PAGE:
Boy, that’s some gratitude for you. Texas game ranchers pulled a few African antelope species back from the brink of extinction, and the federal government rewards them 1.)  by making it impossible to profit from controlled hunting for the animals; and 2.) devaluing the animals to the point they become impossible to sell.

From the Associated Press:

FORT WORTH, Texas (AP) — For years, hundreds of Texas ranchers have made big money on exotic antelopes, with hunters paying up to $10,000 to bag just one dama gazelle, a rare animal with short horns curving outward.
Starting Wednesday, however, the U.S. government will stop allowing anyone to hunt the dama gazelle or two other exotic antelopes native to Africa, the addax and the scimitar-horned oryx — unless ranchers obtain a permit.
The move to give the animals full protection under the federal Endangered Species Act is being praised by animal-rights groups that abhor such hunts and has upset the ranchers whose efforts have led to a rise in the numbers of those exotic animals. The ranchers say they won’t be able to afford the upkeep for their antelopes — but they also can’t legally kill the entire herds or release them.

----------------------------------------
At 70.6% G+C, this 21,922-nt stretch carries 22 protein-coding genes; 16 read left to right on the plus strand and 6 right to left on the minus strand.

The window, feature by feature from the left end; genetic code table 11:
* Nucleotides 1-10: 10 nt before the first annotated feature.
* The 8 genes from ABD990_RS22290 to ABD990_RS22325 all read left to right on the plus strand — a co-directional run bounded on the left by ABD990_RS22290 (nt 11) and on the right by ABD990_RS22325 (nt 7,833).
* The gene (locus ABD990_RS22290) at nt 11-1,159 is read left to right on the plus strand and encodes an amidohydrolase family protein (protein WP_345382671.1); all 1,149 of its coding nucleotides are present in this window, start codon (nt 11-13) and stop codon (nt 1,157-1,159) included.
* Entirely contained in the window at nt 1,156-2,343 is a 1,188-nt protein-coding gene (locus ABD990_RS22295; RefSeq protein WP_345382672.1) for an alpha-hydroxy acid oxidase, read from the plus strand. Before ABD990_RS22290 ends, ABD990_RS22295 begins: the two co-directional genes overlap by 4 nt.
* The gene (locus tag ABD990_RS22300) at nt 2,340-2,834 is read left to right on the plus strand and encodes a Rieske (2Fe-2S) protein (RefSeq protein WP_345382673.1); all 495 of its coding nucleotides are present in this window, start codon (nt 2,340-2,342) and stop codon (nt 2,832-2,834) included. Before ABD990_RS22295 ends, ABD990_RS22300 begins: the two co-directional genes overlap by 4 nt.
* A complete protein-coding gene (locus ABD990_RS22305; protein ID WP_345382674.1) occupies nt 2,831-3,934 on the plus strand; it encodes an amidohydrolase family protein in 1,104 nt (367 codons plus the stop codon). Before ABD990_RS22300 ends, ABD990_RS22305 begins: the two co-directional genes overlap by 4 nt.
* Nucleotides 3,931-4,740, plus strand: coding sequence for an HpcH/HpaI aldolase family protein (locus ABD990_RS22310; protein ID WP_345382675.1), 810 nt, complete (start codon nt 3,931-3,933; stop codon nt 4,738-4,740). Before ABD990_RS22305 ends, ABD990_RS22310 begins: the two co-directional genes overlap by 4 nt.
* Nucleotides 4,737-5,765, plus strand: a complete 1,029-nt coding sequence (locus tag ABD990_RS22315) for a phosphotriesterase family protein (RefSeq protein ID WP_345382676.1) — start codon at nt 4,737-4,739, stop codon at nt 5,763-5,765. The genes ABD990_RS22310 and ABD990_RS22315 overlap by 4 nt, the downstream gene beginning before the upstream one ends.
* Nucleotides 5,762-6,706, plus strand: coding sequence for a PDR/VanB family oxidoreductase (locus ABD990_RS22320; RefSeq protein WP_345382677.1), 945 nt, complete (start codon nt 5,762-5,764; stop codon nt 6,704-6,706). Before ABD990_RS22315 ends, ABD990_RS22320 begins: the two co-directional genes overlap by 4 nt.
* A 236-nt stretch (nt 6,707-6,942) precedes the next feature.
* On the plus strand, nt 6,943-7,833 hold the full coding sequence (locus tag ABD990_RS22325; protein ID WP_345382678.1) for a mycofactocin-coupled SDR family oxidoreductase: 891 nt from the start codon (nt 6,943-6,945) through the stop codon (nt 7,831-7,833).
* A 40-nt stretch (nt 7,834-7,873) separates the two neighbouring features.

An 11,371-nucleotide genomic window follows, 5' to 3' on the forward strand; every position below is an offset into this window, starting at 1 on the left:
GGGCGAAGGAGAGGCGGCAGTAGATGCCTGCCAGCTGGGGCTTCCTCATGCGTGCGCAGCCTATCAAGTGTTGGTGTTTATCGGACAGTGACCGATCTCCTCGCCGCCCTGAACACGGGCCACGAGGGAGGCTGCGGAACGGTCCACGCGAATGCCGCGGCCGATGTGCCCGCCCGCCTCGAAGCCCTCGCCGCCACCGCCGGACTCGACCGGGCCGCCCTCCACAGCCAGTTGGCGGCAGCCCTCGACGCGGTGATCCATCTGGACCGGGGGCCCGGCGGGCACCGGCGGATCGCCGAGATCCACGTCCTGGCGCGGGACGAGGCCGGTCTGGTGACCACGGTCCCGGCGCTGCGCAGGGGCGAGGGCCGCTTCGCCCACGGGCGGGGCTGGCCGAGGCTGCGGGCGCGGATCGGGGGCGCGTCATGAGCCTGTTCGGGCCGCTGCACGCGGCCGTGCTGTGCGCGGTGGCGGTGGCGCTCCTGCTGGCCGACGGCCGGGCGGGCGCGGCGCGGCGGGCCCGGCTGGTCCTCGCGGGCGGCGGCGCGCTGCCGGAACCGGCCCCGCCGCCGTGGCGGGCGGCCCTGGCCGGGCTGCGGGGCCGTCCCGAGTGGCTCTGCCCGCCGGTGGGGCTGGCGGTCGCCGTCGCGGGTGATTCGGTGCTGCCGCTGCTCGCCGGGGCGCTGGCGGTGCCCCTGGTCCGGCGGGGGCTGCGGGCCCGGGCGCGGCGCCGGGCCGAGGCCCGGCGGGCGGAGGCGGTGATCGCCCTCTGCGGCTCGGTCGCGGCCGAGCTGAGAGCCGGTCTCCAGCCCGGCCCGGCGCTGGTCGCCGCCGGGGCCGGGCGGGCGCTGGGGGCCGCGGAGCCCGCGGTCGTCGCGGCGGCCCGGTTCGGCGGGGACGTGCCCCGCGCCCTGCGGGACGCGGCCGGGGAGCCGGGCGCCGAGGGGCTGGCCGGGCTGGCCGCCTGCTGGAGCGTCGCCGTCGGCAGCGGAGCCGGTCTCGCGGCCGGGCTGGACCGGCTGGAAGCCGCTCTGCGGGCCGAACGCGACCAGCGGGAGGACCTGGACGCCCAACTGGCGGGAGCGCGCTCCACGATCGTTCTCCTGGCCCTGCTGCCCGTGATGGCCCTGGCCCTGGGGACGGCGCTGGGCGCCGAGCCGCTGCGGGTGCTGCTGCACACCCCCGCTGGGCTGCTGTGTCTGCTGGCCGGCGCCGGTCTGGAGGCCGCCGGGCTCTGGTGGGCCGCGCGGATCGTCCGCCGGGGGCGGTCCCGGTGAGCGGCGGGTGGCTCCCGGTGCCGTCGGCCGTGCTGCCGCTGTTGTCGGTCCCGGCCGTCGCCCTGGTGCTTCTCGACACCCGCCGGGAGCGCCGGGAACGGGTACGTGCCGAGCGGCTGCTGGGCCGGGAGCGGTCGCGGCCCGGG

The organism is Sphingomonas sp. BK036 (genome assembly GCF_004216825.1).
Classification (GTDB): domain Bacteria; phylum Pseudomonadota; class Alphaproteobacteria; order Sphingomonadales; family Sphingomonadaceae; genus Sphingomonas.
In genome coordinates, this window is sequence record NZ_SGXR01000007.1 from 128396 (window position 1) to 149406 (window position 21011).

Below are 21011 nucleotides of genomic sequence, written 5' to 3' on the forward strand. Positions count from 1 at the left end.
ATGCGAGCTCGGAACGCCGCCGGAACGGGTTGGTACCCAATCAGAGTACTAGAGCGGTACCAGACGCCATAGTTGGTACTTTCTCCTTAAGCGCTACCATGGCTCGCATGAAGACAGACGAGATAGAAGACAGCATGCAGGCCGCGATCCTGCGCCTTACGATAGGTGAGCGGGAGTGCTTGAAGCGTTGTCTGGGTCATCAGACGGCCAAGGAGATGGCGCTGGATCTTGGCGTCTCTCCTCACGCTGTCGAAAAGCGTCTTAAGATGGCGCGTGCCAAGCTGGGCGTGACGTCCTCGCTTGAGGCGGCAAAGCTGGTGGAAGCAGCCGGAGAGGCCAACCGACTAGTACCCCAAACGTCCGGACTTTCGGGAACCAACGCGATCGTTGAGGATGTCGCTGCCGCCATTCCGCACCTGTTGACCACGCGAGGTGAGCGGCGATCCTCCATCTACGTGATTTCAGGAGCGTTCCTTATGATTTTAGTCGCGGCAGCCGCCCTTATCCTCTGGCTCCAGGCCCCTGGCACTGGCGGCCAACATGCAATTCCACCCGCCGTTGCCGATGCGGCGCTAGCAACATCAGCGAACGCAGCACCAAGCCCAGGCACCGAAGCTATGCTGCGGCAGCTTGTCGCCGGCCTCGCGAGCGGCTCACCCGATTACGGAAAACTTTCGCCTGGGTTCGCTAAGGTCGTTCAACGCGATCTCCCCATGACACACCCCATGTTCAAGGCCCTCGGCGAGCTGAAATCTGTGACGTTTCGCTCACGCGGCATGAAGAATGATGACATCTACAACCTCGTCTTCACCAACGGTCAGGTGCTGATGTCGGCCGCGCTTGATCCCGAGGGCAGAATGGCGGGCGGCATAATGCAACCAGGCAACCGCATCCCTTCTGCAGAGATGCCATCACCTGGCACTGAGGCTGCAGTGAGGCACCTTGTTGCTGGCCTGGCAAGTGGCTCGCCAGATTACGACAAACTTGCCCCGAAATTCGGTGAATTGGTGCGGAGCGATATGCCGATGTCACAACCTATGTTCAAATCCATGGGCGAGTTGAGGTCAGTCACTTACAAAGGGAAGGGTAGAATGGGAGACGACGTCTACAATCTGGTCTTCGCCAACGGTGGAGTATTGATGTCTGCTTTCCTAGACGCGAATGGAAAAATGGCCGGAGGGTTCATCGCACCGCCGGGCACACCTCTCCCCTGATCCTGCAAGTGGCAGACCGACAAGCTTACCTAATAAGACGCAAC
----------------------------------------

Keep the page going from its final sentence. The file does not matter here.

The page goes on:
Texas has the largest population of the animals in the world — far more than even their native Africa. In 1979, Texas had less than three dozen scimitar-horned oryx, just two addax and nine dama gazelles, according to the Exotic Wildlife Association. But by 2010, the state had more than 11,000 scimitar-horned oryx, about 5,100 addax and nearly 900 dama gazelles, according to the association
Knowing that the new regulations were set to take effect, some ranchers have sold their exotic antelopes. But prices have dropped by up to 40 percent and will drop an additional 50 percent after Wednesday, said Charly Seale, executive director of the Texas-based Exotic Wildlife Association.
The ranchers can apply for federal permits to continue the hunts, but most are refusing because they say it’s government intrusion. Seale said just 10 percent of ranchers have sought the permits and he does not expect more to apply. Others are so irate they’ve threatened to kill the herds or just set them free, but that may not happen because both options are illegal under the federal act, Seale said.